Company Christmas Parties

by admin on December 4, 2009

The first company Christmas parties I attended were held by a grocery store chain. I worked my way through university stocking shelves at night for four years (I don't recommend doing that, it was murder on the gradepoint average, as I had a tendency to fall asleep in the lectures).

Groceries guys are smart when it comes to providing for food and other little logistical details. The Christmas organizing party got a cut from the pop machines and other vending machines in the employee staff room so they were able to offer subsidized tickets and nice door prizes.

When I went into the prepress business, I first worked a number of years at Elty Publications, which puts out the Real Estate Weekly. In the years before the internet, they did boffo business. They were REALLY tight with wages but they held a nice Christmas party and didn't charge for tickets, so I gotta give the owner points for that (even though some friends and myself  really busted his chops when we tried to organize an union there back in the mid-nineties. Ah, fun times.)

Spent a few years in the service bureau business, when a guy could buy an imagesetter and pay $2.00 for a sheet of film, rip some data on it, and then sell it on the street for $15.00. The company was called Laser's Edge and run by a couple of pretty good guys. They had some great parties, one on a cruise boat with an outstanding buffet. They traded some prepress work for it. Again, pretty sharp negotiating.

For one year I worked at a reprographic company run by a couple of owners who were desperately trying to sell the business and it showed. The Christmas dinner was brutal, tickets were reasonably priced but the catering was awful. I remember the peas were canned and quite possibly the turkey was boiled. You could tell that the company hadn't put a single dime into the Christmas party.

Onward to Creo, which became famous in Vancouver for their Christmas parties. I mean, they bordered on  being decadent. In later years, Amos got some flack for throwing such elaborate parties but let me tell you, after one of those bashes, you would run through a wall for that company. Plus too, people forget that Creo was one of the largest hi-tech employers in BC during the glory years,  so they had huge pricing power.

In the last year I worked at Creo, they cancelled the Christmas party, that's when the Burton guy was trying to do a hostile takeover and basically fire everybody. What a scrooge.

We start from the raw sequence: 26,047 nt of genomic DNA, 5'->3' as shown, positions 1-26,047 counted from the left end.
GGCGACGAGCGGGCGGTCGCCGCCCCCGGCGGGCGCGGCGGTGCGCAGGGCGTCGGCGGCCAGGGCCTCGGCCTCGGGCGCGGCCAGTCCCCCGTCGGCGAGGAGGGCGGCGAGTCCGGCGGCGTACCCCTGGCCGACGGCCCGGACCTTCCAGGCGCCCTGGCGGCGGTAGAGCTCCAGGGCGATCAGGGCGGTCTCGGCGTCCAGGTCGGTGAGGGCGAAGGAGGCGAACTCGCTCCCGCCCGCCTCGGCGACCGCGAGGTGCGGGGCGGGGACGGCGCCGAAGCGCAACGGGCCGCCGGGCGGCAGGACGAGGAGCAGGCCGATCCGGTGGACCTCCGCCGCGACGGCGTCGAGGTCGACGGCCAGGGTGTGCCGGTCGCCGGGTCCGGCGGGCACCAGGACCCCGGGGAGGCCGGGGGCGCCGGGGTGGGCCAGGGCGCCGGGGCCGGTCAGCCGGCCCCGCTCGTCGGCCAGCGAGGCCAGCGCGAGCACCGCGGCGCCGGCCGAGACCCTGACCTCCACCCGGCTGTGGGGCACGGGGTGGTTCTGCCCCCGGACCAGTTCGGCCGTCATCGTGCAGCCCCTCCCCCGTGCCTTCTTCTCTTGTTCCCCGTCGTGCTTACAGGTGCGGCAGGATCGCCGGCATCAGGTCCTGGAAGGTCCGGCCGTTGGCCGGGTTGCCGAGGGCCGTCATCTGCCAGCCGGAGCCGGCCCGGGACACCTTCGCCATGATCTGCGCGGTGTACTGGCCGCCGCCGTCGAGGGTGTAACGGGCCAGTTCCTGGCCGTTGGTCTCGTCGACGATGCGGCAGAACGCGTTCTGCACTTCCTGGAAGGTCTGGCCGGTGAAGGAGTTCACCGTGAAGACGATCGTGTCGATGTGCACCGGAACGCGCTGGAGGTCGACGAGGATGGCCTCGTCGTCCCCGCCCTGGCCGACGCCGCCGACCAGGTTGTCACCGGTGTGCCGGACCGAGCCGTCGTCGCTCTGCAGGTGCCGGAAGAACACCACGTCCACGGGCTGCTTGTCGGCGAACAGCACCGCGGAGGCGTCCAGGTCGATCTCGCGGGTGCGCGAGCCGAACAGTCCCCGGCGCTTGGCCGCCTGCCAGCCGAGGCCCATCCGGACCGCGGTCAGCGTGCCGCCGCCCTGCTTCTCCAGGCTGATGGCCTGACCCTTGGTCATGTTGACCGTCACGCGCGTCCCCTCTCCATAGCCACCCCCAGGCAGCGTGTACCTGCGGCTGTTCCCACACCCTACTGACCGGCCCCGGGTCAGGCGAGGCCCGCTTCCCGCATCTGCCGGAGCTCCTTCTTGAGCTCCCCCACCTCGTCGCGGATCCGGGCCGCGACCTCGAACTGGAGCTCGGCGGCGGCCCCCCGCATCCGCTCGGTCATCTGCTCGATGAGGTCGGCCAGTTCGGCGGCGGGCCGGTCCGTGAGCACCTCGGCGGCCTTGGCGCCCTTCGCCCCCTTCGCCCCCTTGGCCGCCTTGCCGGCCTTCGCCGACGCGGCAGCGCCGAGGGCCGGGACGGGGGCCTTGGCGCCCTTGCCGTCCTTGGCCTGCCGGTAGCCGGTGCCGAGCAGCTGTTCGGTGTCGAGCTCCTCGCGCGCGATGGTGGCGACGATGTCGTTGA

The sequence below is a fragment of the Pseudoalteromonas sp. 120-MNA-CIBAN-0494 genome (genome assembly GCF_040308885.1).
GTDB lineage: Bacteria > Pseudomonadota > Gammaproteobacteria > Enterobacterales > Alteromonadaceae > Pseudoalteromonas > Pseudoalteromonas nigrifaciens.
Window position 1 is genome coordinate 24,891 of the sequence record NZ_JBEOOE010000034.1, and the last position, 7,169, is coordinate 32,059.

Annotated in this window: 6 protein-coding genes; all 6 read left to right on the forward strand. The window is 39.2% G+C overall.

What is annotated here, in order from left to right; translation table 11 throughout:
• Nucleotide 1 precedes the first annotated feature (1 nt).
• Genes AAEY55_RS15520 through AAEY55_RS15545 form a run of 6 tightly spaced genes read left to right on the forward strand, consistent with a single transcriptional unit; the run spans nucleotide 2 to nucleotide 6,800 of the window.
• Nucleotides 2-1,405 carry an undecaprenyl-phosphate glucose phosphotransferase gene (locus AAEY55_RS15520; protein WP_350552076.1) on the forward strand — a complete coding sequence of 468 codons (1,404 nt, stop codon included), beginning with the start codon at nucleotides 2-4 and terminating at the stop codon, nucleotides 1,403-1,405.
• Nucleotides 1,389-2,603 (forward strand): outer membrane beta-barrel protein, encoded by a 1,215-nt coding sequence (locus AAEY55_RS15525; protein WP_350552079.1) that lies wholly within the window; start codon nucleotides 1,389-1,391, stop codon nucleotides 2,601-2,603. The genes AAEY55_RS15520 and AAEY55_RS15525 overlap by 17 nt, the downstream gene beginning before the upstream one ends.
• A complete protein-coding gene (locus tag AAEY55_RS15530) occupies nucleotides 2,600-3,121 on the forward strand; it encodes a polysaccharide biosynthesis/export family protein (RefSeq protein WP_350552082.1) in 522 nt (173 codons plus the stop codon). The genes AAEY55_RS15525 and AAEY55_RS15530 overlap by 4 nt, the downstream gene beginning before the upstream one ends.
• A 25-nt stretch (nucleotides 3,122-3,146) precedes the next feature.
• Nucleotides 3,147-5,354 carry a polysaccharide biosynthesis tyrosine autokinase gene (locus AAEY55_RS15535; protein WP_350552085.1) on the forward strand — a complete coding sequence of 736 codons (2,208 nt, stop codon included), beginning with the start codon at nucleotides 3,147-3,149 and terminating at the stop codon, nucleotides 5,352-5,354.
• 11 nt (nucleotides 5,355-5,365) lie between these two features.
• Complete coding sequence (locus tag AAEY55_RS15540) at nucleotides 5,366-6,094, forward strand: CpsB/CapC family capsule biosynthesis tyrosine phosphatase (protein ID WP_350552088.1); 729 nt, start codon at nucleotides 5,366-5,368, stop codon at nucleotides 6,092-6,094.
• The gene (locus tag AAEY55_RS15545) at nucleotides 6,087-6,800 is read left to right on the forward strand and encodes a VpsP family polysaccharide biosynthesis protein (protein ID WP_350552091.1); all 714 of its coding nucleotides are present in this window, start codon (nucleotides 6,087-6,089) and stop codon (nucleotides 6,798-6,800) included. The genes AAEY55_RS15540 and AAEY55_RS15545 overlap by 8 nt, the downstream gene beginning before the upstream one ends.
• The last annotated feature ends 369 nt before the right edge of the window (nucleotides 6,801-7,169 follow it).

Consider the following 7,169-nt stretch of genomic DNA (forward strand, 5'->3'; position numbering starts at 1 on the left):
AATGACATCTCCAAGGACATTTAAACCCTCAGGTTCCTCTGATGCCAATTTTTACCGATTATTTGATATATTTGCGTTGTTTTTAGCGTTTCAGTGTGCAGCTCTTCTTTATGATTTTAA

As a contractor/consultant, during the mid-00's, I didn't get invited to any Christmas parties, which didn't exactly upset me. I do remember one company where it was known that the owners were regular church-goers and they didn't throw Christmas parties for their staff. I was a bit scandalized by that.

I mean, heaven know I'm not a poster boy for Christianity, especially when a piece of software doesn't work and yet again I'm slowly going nuts in a corner of the room, whispering f-bombs and thinking thoughts of  murder and mayhem against the company that released the piece of garbage that is making my life a purgatory. Hey, I gotta go to church. To beg forgiveness. Yet again.

But gees, no Christmas party whatsoever? There ought to  be a rule if you are a company owner and you go to church you should compelled to throw a Christmas party, if only so the rest of us Christians are not embarrassed by such cheapness.  Don't make me quote the Bible on this.

{ 1 comment }

Len December 7, 2009 at 10:11 am

Buy tickets? Huh? Is that a Canadian thing? I’ve been to many company Xmas parties for at least four different print related companies. Some companies I’ve worked for just didn’t throw parties. One I worked for rented a Penthouse on Park Ave. in NYC. But I’ve never had to pay to go to a company Xmas party. I think once spouses had to pay a nominal fee. The worse I’ve seen is having to pay for our own booze at the party.

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